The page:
-You've already said you can't afford to shoot Sony glass.
    -dr4gon has already said that he shoots third-party because he can't afford to shoot Sony glass.
    -Every other shooter from different manufacturers tends to shoot first-party because from a price-performance standpoint, first-party glass is the best choice (seriously, check out other's people's gear lists).

    But hey, please, continue to prove my point with statements like this:



    The idea that only "pros" shoot first-party glass is more than faintly ridiculous.
    Again, we have chosen the best value glass for what is within our budget constraints. I have no doubt that given an alternative, first party glass are usually the best. At one point, I got a 90mm Tamron F/2.8 macro, because that was what I could afford. Now it's been replaced by the superior Sony 100mm F/2.8 Macro. Is the Tamron a bad lens, no. Is the Sony worth it, yes in my opinion because now I see what the difference gets you. So price/performance may be higher (or diminishes) with more expensive lenses, but ultimately our budget dictates what we can afford.

    In the fall, I plan on re-examining my lineup and move towards first party glass. It will not be a cheap endeavor, but I'm confident it will help me get better shots in the future and allow me to do more.

    But to your previous point which you have not addressed:

    Quote Originally Posted by Elisha82
    Since you know so much about Sony glass, what lenses specifically are you comparing here?

    And are you saying every hobbyist here walks around with a Canon or Nikkor 24-70mm f/2.8 L quality glass?
    What Sony lenses are overpriced and/or not up to par.
    Last edited by dr4gon; 08-06-2009 at 01:34 PM.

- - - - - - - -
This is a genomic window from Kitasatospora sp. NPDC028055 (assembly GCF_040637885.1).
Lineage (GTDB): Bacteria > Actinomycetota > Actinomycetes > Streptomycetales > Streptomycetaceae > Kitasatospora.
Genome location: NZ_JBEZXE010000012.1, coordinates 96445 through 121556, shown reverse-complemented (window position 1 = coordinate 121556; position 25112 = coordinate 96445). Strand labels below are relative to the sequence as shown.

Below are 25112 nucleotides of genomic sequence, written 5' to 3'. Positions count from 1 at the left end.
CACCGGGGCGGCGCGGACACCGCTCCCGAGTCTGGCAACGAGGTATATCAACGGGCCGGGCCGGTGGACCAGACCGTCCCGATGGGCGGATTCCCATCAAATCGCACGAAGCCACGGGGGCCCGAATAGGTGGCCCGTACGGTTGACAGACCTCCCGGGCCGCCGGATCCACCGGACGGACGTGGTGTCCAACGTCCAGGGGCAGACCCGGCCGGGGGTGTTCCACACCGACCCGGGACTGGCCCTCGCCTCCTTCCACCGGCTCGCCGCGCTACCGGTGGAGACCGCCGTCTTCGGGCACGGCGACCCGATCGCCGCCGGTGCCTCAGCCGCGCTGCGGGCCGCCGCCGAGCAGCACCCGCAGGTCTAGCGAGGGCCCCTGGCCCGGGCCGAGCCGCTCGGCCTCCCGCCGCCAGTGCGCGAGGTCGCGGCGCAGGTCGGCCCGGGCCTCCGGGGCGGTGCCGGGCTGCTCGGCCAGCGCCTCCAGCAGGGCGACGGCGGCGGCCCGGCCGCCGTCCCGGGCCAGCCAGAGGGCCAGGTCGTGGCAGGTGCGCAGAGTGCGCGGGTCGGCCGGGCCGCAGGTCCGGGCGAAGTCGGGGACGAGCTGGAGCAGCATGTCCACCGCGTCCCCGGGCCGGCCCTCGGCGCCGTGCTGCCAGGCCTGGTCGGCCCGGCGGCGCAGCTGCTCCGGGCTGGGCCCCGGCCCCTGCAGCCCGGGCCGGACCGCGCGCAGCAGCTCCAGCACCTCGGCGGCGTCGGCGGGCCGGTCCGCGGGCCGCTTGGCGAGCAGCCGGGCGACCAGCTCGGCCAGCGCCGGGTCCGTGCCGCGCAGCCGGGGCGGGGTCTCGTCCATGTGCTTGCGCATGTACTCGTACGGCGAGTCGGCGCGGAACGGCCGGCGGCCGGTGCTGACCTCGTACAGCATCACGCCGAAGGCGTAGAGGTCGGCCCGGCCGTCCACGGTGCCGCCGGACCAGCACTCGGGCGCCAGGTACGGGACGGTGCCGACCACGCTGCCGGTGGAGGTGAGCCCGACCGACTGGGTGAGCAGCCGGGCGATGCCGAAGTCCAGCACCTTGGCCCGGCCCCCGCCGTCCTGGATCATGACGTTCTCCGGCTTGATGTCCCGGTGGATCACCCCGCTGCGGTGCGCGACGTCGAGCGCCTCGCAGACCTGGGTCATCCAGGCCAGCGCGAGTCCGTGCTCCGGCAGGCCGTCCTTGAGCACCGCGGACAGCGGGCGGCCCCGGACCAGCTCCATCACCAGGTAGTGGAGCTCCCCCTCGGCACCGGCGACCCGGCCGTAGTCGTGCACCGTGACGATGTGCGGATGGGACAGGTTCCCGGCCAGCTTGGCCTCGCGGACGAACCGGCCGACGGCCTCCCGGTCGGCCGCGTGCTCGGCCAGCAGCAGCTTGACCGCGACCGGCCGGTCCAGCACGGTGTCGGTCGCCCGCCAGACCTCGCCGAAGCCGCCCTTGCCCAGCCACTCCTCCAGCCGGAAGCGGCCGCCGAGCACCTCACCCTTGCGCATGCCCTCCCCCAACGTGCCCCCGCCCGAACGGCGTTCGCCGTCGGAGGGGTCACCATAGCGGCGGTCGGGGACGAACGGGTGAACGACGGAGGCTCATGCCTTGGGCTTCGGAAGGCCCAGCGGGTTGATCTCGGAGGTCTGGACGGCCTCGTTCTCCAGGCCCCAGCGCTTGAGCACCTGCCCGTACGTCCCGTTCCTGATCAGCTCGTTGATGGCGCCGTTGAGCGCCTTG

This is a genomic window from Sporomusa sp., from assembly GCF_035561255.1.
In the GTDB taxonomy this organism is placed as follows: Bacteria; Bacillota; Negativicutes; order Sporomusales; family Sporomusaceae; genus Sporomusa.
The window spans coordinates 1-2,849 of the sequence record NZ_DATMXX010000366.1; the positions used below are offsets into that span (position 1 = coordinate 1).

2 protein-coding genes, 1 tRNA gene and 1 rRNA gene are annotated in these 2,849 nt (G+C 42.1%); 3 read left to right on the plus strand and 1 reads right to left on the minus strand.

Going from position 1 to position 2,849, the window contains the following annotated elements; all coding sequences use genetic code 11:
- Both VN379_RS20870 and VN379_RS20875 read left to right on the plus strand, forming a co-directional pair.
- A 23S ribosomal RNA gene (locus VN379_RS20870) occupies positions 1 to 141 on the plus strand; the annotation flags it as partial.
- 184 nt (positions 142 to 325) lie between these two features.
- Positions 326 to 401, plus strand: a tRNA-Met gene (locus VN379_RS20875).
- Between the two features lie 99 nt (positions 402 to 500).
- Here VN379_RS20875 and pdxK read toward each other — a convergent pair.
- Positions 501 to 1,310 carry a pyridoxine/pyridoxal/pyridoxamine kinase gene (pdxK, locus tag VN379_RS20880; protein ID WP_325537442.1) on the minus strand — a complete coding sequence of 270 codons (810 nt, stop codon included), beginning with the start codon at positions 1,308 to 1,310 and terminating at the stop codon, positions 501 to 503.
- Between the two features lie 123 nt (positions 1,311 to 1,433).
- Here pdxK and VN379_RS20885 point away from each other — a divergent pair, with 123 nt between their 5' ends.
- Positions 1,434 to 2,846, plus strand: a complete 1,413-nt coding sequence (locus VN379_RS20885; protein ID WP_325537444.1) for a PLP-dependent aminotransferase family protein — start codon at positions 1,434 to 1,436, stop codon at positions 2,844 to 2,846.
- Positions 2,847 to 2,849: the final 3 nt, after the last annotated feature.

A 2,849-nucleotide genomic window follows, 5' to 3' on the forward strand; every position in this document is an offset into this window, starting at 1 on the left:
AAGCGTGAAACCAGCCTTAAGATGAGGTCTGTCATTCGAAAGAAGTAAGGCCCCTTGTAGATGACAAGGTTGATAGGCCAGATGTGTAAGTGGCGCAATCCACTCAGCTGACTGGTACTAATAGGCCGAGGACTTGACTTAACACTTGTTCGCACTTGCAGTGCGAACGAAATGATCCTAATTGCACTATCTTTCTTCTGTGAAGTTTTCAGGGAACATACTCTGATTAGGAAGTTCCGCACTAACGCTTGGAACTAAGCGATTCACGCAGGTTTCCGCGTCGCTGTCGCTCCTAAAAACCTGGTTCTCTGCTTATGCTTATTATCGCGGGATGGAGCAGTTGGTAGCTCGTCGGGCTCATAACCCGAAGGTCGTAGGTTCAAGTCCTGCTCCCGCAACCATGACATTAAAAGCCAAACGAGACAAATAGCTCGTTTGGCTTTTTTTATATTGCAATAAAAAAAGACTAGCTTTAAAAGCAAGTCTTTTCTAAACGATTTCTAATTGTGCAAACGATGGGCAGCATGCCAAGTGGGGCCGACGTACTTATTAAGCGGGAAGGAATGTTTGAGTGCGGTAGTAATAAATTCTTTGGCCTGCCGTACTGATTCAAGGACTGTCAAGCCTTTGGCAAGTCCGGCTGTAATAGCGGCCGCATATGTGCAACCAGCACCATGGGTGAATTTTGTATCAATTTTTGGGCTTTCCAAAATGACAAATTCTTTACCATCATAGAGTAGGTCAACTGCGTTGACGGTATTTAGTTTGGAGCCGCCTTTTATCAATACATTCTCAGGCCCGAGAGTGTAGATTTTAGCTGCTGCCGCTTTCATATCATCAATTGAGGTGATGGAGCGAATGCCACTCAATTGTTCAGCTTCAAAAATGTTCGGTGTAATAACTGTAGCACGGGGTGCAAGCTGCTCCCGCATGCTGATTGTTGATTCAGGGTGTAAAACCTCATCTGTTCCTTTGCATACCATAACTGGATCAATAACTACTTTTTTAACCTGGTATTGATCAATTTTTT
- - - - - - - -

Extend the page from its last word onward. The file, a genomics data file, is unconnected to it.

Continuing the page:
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    Canon 7D - 5D | 550EX - 430EX II - (2) PW FlexTT5 | 24-105 f4L | 70-200 f2.8L IS | 100 f2.8L IS | 50 f1.8 II

  4. #54
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    Quote Originally Posted by dr4gon View Post
    What Sony lenses are overpriced and/or not up to par.
    I thought we were pontificating about how FF shooters are the only serious photographers out there, of course I thought the only serious photographers were those out there shooting with view cameras...

    Now we are talking about glass somehow.
    Not necessarily overpriced, but definitely higher priced in almost every instance.

    A few examples from the B&H catalogue:
    High end lenses, pro quality
    Canon 100-400 $1400(includes IS)
    Sony 70-400 $1599

    Canon 24-70L $1270
    Sony 24-70CZ $1599

    Canon 300 f/2.8 $4100(includes IS)
    Sony 300 f/2.8 $6299

    Canon 70-200 $1899(includes IS)
    Sony 70-200 $1799

    Sony does beat the Canon in the 70-200 by $100 right now Canon is offering a $200 rebate which brings even that lens under the price of the Sony.

    I have done a much broader comparison on this and pretty much across the board a Sony lens will cost more than the comparable Canon lens. The Canon lenses with IS will often cost much less than the comparable Sony lens without IS.

    I am pretty sure that is why the majority of Sony shooters on this board are shooting third party or legacy Minolta lenses. In that case in body IS will save you quite a bit of money. When you turn toward pro investments, the Sony system starts becoming exponentially more expensive.

    Dr4gon you have shown quite a bit of talent with on this board and I enjoy looking at your work. The move to 1st party glass will only improve your photography.

    Elisha
    Even looking farther down in Sony's lineup, the price comparisons hold.

    Canon 18-55 kit $155(includes IS)
    Sony 18-55 kit $199

    Canon 50mm $115
    Sony 50mm $149

    Canon 55-250 $255(includes IS)
    Sony 55-200 $229

    Canon 75-300 $159